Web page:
Tuesday, June 28, 2005



Not good enough

Parliament's Standing Orders Committee has reported back on the Members of Parliament (Pecuniary Interests) Bill and confirmed that it will be put into the Standing orders rather than passed into law. This simply is not good enough. The purpose of financial disclosure regulations is to promote openness and transparency - but under the proposed regime, failure to disclose or falsifying a disclosure would be a breach of standing orders, judged by the Speaker and the Privileges Committee, rather than a crime able to be enforced by the courts. And as the repeated attempts by the Opposition to take government Members (most recently David Benson-Pope) to the Privileges Committee have shown, its "justice" leaves a lot to be desired. The upshot is that rather than having an impartial and enforceable system of disclosure, we are likely to get one which is widely ignored, or enforced in an openly partisan manner for purely political purposes.

The New Zealand public deserves better than this. Our elected representatives must not just not corrupt, they must be seen to be so. This demands not just transparency, but transparency which is actually able to be enforced. We no longer accept the police judging their own; why should we accept it of politicians?

Financial disclosure is not a matter of "Parliamentary sovereignty". It is not a matter of whether MPs trust one another, but whether we trust them. This requires independent and public oversight and open, fair, and impartial enforcement. Politicians cannot provide this. The courts, on the other hand, can.

8 comments:

how come you dont have sign for soldier deaths or do their sacrifices not matter to you

Posted by Derek : 6/28/2005 06:57:00 PM

Club rules, old boy. All members are honourable members don't you know.

Posted by t selwyn : 6/28/2005 09:23:00 PM

Derek: For the simple reason that soldiers die in wars while civilians shouldn't. Not being an American and opposing the war also have something to do with it.

Posted by Idiot/Savant : 6/29/2005 03:26:00 AM

Most politicians sacrifice a lot for their country - god knows it's not a job I'd want.

So I'm always disappointed when they make obvious their dubious moral standards when it comes to their own perks, privileges and regulations. It undermines ones faith in them, it really does.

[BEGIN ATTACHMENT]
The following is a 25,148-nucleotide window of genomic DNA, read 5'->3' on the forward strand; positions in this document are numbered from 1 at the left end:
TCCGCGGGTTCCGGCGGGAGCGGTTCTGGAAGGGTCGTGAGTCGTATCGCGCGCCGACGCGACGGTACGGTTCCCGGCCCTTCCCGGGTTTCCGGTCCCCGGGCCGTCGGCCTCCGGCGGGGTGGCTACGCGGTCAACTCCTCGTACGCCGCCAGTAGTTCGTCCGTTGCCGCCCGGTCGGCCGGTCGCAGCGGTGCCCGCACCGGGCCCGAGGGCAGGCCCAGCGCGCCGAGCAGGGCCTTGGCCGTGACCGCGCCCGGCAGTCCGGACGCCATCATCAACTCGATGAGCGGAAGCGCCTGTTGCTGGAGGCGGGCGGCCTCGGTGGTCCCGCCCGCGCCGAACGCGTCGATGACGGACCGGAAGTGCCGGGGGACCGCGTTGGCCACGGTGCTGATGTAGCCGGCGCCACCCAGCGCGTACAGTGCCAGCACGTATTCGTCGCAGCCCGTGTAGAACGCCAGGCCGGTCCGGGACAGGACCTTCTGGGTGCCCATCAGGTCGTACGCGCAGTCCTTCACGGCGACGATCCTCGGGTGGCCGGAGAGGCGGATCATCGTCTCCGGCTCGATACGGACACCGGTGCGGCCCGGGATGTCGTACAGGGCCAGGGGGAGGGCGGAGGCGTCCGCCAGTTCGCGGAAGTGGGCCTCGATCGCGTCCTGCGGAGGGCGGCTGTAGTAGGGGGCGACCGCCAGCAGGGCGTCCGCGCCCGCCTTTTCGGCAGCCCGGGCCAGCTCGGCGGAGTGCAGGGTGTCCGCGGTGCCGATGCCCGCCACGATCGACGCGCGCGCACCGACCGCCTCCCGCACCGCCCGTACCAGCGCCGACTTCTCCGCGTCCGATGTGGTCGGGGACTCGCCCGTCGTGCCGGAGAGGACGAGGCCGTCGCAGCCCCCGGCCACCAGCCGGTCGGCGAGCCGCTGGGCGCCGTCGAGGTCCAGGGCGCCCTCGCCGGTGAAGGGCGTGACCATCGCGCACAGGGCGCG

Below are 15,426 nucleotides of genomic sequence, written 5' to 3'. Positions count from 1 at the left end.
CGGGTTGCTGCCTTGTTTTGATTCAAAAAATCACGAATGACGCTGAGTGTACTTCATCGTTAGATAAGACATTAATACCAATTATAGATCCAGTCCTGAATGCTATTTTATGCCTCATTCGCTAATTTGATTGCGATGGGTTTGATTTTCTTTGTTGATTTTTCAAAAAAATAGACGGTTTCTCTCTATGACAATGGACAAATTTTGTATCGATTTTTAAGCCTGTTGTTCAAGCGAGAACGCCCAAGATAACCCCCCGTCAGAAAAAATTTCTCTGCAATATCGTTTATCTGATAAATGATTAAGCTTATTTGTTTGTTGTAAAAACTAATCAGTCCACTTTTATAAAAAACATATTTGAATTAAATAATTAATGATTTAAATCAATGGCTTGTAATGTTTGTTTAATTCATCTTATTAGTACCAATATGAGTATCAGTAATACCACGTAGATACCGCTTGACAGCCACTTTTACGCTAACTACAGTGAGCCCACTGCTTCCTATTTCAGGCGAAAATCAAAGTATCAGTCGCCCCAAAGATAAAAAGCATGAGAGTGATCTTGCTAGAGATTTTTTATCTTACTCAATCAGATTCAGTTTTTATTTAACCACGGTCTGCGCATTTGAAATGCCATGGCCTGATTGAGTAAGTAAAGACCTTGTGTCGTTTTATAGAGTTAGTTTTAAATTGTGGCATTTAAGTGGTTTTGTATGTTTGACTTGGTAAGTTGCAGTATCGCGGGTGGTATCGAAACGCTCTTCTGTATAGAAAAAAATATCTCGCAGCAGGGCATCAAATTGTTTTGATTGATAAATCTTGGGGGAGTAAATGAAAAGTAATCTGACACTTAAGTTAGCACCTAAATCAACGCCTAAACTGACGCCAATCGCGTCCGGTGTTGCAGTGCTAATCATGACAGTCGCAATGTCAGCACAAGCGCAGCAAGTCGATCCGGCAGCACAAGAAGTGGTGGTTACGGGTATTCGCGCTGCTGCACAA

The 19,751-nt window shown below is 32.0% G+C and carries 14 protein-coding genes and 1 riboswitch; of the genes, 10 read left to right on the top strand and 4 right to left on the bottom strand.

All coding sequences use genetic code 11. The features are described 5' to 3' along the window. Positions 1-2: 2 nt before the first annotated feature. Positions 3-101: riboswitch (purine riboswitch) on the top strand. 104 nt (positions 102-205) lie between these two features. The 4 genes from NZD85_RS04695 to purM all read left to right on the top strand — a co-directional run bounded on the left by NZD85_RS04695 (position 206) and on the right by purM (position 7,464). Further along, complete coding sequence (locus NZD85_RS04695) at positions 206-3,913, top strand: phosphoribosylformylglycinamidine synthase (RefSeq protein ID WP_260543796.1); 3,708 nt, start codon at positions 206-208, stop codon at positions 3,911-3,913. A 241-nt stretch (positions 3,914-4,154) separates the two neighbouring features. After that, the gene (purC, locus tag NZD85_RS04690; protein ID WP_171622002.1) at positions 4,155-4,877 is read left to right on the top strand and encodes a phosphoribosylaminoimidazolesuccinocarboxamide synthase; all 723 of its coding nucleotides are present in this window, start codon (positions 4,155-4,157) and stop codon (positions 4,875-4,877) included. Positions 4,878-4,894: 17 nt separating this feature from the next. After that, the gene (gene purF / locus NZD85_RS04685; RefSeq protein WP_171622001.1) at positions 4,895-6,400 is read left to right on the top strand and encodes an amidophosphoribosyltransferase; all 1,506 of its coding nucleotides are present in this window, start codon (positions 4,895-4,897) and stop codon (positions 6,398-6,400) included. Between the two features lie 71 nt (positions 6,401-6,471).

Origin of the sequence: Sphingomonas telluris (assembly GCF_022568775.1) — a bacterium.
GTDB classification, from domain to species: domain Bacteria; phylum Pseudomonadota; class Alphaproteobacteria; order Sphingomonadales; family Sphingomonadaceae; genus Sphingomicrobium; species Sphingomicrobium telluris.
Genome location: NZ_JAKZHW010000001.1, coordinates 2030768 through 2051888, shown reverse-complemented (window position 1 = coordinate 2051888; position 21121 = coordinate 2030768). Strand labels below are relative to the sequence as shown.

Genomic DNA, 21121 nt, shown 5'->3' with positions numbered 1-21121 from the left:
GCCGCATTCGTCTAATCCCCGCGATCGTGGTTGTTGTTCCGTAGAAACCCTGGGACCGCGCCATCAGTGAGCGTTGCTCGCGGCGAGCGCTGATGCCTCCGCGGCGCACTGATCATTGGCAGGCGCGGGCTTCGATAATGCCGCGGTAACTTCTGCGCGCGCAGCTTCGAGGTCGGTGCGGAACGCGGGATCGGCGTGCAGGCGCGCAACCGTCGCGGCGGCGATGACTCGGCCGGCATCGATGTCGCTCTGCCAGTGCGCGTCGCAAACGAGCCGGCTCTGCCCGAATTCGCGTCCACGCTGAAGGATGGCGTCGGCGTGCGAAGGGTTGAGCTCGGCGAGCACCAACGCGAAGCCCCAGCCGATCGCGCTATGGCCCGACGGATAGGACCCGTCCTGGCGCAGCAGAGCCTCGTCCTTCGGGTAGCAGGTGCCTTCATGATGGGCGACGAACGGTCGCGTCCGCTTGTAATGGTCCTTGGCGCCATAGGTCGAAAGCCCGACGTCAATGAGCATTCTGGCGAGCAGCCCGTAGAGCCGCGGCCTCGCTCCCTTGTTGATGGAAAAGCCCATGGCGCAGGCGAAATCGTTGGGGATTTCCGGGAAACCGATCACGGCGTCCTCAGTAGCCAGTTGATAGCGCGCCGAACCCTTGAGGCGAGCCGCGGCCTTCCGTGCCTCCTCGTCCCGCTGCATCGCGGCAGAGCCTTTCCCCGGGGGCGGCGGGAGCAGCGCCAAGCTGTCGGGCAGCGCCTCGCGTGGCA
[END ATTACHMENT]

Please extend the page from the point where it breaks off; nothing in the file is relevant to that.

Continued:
Posted by Icehawk : 6/29/2005 09:05:00 AM

I think this shows a fairly substantial ignorance of the law of Parliament, IS, something I've been reading a fair amount of since the BP affair.

Posted by Jordan : 6/29/2005 12:55:00 PM

Jordan: How so? Standing Orders are enforced by the Privileges Committee. It meets in secret, and the Standing Orders prohibit publication of its minutes. The Committee is made up of politicians, who will be sitting in judgement on one of their own, and whose judgements are likely to be influenced as much by political considerations as by the facts.
In order to even get to the Committee, a complaint must be referred by the Speaker - who is usually (but not always) a member of the governing party, and is traditionally accused of manipulating the rules to their party's advantage.

No matter which way you look at it, this process lacks the required transparency and openness to be seen as impartial. And even if everything that went on in the Committee was completely above board and there was no skullduggery or back-room politics, this would still be a fatal flaw - because the enforcement mechanism could not be seen to be impartial.

The public would have more faith if meetings of the Committee were open, the minutes were published, and Parliament made subject to the OIA - but our politicians show about as much interest in that as they do in allowing the media to show them asleep in their benches.

Posted by Idiot/Savant : 6/29/2005 01:34:00 PM

I/S -

The counterargument is that any member of the Privileges Committee who whitewashes the ethical failings of their fellow MPs would be e exposed — funny how often PC proceedings *happen* to find themselves doing the rounds of the Press Gallery - and punished at the ballot box. (I'm not saying I'm entirely convinced by the argument, just laying it out.)

I didn't actually think this was a very good bill, but shunting it sideways into Standing Orders reeks of trying to have a bob both ways.

Posted by Craig Ranapia : 6/30/2005 09:52:00 AM

Craig: They might - or they might set up a cosy mutual back-scratching arrangement of everyone looking the other way, backed by the threat of mutually assured destruction if anyone pries too closely. Which means that these issues may never even get to the Committee. Given our Parliamentarian's past behaviour, this doesn't seem unlikely.

Again, where matters of public trust are concerned, transparency is the only solution. We need open and impartial courts overseeing this, not secretive and politically biased politicians.

Posted by Idiot/Savant : 6/30/2005 10:15:00 AM